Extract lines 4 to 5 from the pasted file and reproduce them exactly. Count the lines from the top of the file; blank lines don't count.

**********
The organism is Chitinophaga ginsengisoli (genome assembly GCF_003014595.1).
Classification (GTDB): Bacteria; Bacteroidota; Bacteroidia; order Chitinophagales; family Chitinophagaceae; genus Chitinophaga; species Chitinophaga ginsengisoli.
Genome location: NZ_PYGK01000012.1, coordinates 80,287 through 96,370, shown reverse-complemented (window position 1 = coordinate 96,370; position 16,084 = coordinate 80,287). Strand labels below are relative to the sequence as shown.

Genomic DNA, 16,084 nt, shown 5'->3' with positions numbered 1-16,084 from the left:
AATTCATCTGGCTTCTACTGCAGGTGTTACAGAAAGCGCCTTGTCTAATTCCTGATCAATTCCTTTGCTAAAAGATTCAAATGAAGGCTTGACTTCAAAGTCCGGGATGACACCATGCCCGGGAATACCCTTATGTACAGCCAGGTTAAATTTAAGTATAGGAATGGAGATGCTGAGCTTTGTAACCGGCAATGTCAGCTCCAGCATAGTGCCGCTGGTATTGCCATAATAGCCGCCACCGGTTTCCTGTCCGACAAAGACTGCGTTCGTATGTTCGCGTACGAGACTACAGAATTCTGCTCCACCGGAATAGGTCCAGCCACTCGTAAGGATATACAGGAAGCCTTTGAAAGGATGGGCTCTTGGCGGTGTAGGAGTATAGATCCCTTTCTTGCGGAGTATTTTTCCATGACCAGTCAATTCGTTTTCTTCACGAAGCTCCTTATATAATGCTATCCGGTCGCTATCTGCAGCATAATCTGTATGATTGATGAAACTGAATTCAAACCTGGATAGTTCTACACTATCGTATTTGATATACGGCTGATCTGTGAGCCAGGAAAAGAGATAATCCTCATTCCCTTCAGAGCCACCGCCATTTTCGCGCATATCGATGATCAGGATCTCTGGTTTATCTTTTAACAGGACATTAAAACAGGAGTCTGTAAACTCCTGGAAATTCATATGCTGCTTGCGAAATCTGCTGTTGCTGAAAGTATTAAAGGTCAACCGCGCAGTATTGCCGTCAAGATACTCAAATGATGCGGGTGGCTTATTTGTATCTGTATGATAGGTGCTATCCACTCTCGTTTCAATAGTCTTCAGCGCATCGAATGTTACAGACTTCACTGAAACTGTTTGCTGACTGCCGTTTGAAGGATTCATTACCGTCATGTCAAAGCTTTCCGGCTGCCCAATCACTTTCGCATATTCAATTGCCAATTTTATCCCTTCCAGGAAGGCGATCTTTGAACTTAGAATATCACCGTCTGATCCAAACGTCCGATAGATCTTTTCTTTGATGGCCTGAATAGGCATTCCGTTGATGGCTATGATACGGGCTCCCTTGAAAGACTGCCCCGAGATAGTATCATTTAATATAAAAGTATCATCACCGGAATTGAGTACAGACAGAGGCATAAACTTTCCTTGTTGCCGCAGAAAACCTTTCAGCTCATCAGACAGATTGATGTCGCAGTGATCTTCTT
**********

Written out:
Genomic DNA, 16,084 nt, shown 5'->3' with positions numbered 1-16,084 from the left:
AATTCATCTGGCTTCTACTGCAGGTGTTACAGAAAGCGCCTTGTCTAATTCCTGATCAATTCCTTTGCTAAAAGATTCAAATGAAGGCTTGACTTCAAAGTCCGGGATGACACCATGCCCGGGAATACCCTTATGTACAGCCAGGTTAAATTTAAGTATAGGAATGGAGATGCTGAGCTTTGTAACCGGCAATGTCAGCTCCAGCATAGTGCCGCTGGTATTGCCATAATAGCCGCCACCGGTTTCCTGTCCGACAAAGACTGCGTTCGTATGTTCGCGTACGAGACTACAGAATTCTGCTCCACCGGAATAGGTCCAGCCACTCGTAAGGATATACAGGAAGCCTTTGAAAGGATGGGCTCTTGGCGGTGTAGGAGTATAGATCCCTTTCTTGCGGAGTATTTTTCCATGACCAGTCAATTCGTTTTCTTCACGAAGCTCCTTATATAATGCTATCCGGTCGCTATCTGCAGCATAATCTGTATGATTGATGAAACTGAATTCAAACCTGGATAGTTCTACACTATCGTATTTGATATACGGCTGATCTGTGAGCCAGGAAAAGAGATAATCCTCATTCCCTTCAGAGCCACCGCCATTTTCGCGCATATCGATGATCAGGATCTCTGGTTTATCTTTTAACAGGACATTAAAACAGGAGTCTGTAAACTCCTGGAAATTCATATGCTGCTTGCGAAATCTGCTGTTGCTGAAAGTATTAAAGGTCAACCGCGCAGTATTGCCGTCAAGATACTCAAATGATGCGGGTGGCTTATTTGTATCTGTATGATAGGTGCTATCCACTCTCGTTTCAATAGTCTTCAGCGCATCGAATGTTACAGACTTCACTGAAACTGTTTGCTGACTGCCGTTTGAAGGATTCATTACCGTCATGTCAAAGCTTTCCGGCTGCCCAATCACTTTCGCATATTCAATTGCCAATTTTATCCCTTCCAGGAAGGCGATCTTTGAACTTAGAATATCACCGTCTGATCCAAACGTCCGATAGATCTTTTCTTTGATGGCCTGAATAGGCATTCCGTTGATGGCTATGATACGGGCTCCCTTGAAAGACTGCCCCGAGATAGTATCATTTAATATAAAAGTATCATCACCGGAATTGAGTACAGACAGAGGCATAAACTTTCCTTGTTGCCGCAGAAAACCTTTCAGCTCATCAGACAGATTGATGTCGCAGTGATCTTCTT